In the world of cinema, there is an undeniable allure in crafting lists of must-see movies. We cherish these lists because they quench our thirst for order amidst the vast sea of movies available. They serve as a barometer of taste, even if sometimes a rudimentary one. Most importantly, they spark heated debates and discussions, pitting the passions of cinephiles against each other. Today, we embark on a cinematic journey through the lens of Pinoy cinema, exploring a curated selection of movies that have left a profound mark on those who have experienced them.
The Quest for Filipino Identity
Eddie Romero’s “Ganito Kami Noon Paano Kayo Ngayon” stands tall as a cornerstone in Philippine cinema, as it seeks to answer the profound question of what it means to be Filipino. This film, as suggested by Ed Cabagnot of Cinemalaya, deserves a special place in the pantheon of Filipino cinema.
In the quest to discover the finest Pinoy movies, we consulted some of the country’s top film critics for their insights. Francis Cruz, the voice behind the popular film blog “Lessons From the School of Inattention,” immediately pointed to Lav Diaz’s “Batang West Side” and Raya Martin’s “Independencia.” He also unearthed a hidden gem in Joey Gosiengfiao’s “Bedspacers.”
Meanwhile, Rito Asilo of the Philippine Daily Inquirer faced a challenging decision but ultimately chose “Magnifico,” directed by Maryo J. de los Reyes. Despite its tragic finale, this 2003 drama, according to Asilo, leaves strands of hope for viewers.
1. Kailangan Kita (2002)
Directed by Rory Quintos for Star Cinema, “Kailangan Kita” defies the stereotype that commercial movies are devoid of artistic merit. This enchanting love story between an arrogant city boy and a feisty provincial girl, portrayed by Aga Muhlach and Claudine Barreto, is also a vibrant celebration of Bicolandia’s culture and cuisine. The film masterfully employs food and color to convey the blossoming romance between the protagonists, making it a feast for the senses.
2. Libingan (2007)
Directed by Ramon del Prado for Tuldok Animation, “Libingan” offers a whimsical animated adventure that rivals the works of Hayao Miyazaki. This film introduces audiences to the enchanting world of Philippine folklore through the eyes of a city girl who ventures into the countryside. Del Prado’s contribution to Philippine animation could be a game-changer, expanding the nation’s animated film repertoire.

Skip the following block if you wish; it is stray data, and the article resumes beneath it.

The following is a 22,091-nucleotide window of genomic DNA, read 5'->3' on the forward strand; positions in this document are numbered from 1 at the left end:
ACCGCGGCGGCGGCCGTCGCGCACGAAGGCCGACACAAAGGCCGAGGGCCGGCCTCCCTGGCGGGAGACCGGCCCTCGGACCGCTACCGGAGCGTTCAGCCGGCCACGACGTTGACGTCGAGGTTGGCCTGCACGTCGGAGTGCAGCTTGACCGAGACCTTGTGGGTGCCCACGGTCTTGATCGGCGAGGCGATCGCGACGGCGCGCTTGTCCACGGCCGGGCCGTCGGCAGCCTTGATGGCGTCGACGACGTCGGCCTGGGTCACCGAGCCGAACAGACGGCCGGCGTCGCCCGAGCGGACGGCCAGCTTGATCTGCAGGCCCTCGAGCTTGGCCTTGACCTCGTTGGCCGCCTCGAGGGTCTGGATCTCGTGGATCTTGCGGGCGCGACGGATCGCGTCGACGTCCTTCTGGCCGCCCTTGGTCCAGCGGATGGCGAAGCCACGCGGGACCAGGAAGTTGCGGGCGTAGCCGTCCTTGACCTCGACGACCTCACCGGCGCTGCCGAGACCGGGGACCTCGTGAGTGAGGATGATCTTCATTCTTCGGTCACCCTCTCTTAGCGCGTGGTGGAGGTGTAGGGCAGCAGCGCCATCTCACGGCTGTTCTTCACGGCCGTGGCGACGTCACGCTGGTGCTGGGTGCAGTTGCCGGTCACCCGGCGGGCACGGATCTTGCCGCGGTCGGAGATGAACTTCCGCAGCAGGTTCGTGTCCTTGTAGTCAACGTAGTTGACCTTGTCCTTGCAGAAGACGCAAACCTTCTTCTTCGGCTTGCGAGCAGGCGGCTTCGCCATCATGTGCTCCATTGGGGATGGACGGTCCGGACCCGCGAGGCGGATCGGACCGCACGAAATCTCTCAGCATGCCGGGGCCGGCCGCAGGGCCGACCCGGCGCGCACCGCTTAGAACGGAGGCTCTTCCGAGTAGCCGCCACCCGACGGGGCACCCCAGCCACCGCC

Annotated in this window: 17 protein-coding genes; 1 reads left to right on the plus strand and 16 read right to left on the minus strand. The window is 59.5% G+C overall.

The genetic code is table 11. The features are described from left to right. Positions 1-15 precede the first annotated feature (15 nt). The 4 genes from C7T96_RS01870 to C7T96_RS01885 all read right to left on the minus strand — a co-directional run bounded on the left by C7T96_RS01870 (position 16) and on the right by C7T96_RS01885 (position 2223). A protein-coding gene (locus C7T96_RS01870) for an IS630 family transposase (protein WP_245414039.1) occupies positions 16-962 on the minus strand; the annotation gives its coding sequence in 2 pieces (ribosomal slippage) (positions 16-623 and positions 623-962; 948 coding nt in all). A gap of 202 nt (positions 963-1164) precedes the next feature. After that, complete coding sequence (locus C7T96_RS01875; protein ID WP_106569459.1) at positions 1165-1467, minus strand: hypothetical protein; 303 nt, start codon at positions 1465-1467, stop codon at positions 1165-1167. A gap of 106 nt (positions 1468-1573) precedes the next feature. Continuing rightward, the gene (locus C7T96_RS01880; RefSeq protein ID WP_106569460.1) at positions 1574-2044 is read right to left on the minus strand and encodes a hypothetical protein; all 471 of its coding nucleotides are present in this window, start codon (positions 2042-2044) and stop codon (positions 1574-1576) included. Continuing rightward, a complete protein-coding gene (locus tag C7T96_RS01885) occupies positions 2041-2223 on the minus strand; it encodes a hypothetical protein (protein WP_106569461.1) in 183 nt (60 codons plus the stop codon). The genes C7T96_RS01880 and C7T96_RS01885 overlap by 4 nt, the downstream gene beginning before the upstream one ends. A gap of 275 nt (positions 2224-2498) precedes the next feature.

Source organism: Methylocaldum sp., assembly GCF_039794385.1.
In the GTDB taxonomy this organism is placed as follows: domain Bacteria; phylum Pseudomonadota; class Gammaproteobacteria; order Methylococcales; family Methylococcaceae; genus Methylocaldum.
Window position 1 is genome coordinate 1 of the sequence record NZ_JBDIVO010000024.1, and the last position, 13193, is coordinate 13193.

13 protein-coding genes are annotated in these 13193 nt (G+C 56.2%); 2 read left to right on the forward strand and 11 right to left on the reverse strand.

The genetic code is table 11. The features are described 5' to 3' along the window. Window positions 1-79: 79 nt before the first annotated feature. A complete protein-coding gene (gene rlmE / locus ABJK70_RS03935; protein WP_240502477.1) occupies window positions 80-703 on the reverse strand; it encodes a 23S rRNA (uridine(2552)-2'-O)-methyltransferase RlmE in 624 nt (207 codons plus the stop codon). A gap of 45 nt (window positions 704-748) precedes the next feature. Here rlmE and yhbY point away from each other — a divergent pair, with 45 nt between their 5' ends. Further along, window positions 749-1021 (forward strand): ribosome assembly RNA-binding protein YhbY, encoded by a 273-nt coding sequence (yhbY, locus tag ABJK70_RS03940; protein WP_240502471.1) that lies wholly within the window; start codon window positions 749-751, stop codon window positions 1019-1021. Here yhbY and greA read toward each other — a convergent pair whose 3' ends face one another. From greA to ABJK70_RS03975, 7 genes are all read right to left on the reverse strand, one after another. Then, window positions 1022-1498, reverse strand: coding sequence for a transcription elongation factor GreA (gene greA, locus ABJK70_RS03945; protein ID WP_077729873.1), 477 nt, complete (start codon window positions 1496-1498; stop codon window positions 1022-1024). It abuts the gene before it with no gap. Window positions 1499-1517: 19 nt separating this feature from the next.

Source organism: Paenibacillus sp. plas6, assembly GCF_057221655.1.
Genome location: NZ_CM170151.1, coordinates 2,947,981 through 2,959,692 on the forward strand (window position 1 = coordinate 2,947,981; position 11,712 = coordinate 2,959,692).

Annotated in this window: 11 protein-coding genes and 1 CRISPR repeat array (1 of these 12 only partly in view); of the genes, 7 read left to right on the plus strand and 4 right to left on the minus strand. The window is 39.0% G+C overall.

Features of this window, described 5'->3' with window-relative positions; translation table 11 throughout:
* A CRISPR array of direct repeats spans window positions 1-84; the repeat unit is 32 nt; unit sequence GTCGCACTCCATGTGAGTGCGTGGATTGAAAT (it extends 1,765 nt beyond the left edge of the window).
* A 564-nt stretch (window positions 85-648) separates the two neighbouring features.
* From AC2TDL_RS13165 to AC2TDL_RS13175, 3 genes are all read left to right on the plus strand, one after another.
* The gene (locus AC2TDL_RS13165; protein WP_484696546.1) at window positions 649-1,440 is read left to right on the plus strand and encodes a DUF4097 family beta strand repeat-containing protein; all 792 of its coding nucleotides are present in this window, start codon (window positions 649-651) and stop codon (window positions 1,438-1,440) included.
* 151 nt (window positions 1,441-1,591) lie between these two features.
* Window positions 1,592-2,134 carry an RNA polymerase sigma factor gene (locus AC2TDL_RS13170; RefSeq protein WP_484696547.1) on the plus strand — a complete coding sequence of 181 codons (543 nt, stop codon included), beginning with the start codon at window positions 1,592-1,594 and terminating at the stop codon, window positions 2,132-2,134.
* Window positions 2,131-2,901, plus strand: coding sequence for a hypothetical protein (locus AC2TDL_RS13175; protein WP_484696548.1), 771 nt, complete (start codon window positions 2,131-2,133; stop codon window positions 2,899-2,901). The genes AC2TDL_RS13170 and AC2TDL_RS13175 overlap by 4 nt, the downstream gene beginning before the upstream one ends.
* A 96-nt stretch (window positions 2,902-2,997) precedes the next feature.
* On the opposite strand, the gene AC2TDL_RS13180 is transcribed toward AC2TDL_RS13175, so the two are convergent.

3. Ang Lihim ni Antonio (2008)
Joselito Altarejos, in his second venture into queer cinema, delivered “Ang Lihim ni Antonio.” This tragedy explores the complexities of a boy, his mother, and his uncle, diving deep into the realm of queer consciousness. Altarejos’ film, explicit and emotionally charged, stands as a vital addition to the canon of queer cinema. It serves as a potent narrative of self-discovery and the perils that come with it.
4. Bata Bata Paano Ka Ginawa? (1998)
Chito S. Rono’s fearless adaptation of Lualhati Bautista’s novel delves into the life of a single mother navigating a macho-dominated society. Vilma Santos delivers a stellar performance, seamlessly oscillating between drama and comedy. “Bata Bata Paano Ka Ginawa?” challenges conventions and showcases the power of Pinoy cinema to tackle societal issues with candor.
5. Ang Pagdadalaga ni Maximo Oliveros (2005)
Auraeus Solito’s “Ang Pagdadalaga ni Maximo Oliveros” weaves a beautiful tapestry of unexpected yet inevitable elements. The story of a gay boy entangled with a lovable, albeit flawed, family of small-time criminals and his burgeoning affection for a handsome policeman is a captivating journey. Solito’s film is a masterclass in subtlety, culminating in a heart-wrenching ending that lingers in memory, much like the iconic conclusion of “The Third Man.”
These selected Pinoy movies offer a captivating glimpse into the rich tapestry of the nation’s cinema. They explore themes of identity, love, resilience, and self-discovery with a depth and authenticity that resonates with audiences worldwide. As we celebrate these cinematic treasures, we also anticipate the new voices and stories that will continue to shape the future of Filipino cinema.